1968 • 112 minutes • 1.66:1 • United Kingdom
Spine: #391 Editions: DVD, Blu-ray
Before Kubrick made his mischief iconic in A Clockwork Orange, Malcolm McDowell made a hell of an impression as the insouciant Mick Travis, who, along with his school chums, trumps authority at every turn, finally emerging as a violent savior.
1963 • 134 minutes • 1.66:1 • United Kingdom
Spine: #417 Editions: DVD, iTunes
One of the finest British films ever made, this benchmark of “kitchen-sink realism” follows the self-defeating professional and romantic pursuits of a miner turned rugby player eking out an existence in drab Yorkshire, played by an astonishing Richard Harris.
2001 • 110 minutes • 2.35:1 • United States
Spine: #157 Editions: DVD, Blu-ray
Wes Anderson’s hilarious, touching, and brilliantly stylized study of melancholy and redemption centers around a dysfunctional family of geniuses.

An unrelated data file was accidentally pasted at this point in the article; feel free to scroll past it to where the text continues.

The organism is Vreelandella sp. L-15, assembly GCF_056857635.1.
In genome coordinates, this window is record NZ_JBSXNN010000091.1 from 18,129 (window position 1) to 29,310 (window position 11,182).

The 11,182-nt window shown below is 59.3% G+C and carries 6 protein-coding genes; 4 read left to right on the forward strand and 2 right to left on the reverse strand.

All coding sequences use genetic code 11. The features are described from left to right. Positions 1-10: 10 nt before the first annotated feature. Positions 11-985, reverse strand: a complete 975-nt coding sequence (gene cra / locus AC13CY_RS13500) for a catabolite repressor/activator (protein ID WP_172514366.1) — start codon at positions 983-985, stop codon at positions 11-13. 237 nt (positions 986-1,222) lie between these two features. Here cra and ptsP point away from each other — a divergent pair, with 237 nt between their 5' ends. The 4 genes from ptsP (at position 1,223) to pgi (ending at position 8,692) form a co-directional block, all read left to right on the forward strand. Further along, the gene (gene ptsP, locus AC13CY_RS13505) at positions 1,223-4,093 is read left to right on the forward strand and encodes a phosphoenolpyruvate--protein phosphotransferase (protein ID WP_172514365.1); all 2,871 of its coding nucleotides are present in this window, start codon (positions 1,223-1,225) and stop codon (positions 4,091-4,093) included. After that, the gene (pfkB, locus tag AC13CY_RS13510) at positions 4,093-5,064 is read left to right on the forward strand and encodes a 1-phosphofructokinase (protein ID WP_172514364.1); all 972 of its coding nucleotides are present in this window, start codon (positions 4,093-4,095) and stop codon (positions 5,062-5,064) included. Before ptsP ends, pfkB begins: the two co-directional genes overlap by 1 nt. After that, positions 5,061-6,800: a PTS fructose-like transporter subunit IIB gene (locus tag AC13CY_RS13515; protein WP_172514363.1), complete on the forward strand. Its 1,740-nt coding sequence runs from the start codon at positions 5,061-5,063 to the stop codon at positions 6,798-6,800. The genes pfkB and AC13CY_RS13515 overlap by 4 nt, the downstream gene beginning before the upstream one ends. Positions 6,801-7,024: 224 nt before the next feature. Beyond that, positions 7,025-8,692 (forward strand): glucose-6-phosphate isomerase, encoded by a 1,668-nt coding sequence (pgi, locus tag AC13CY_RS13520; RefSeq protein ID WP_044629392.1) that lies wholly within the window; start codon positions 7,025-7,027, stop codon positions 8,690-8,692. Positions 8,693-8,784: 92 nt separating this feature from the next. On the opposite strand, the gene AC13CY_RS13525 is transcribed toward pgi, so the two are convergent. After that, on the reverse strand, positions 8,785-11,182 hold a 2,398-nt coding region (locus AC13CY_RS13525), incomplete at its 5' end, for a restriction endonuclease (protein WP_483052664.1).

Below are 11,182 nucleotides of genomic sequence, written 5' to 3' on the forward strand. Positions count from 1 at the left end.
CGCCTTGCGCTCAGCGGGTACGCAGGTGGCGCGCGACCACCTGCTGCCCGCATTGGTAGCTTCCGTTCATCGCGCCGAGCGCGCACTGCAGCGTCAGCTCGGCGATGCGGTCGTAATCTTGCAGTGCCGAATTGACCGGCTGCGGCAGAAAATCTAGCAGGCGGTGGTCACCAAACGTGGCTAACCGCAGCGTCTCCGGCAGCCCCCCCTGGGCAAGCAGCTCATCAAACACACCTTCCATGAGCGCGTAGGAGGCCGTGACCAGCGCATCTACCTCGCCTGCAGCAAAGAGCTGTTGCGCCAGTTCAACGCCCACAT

1998 • 93 minutes • 2.35:1 • United States
Spine: #65 Editions: DVD, Blu-ray
Tenth grader Max Fischer (Jason Schwartzman) is Rushmore Academy’s most extracurricular student, and its least scholarly, in Wes Anderson’s dazzling sophomore effort—equal parts coming-of-age story, French New Wave homage, and screwball comedy.
1996 • 91 minutes • 1.85:1 • United States
Spine: #450 Editions: DVD, Blu-ray
Wes Anderson first illustrated his lovingly detailed, slightly surreal cinematic vision (with cowriter Owen Wilson) in this visually witty and warm portrait of three young misfits.
2004 • 118 minutes • 2.35:1 • United States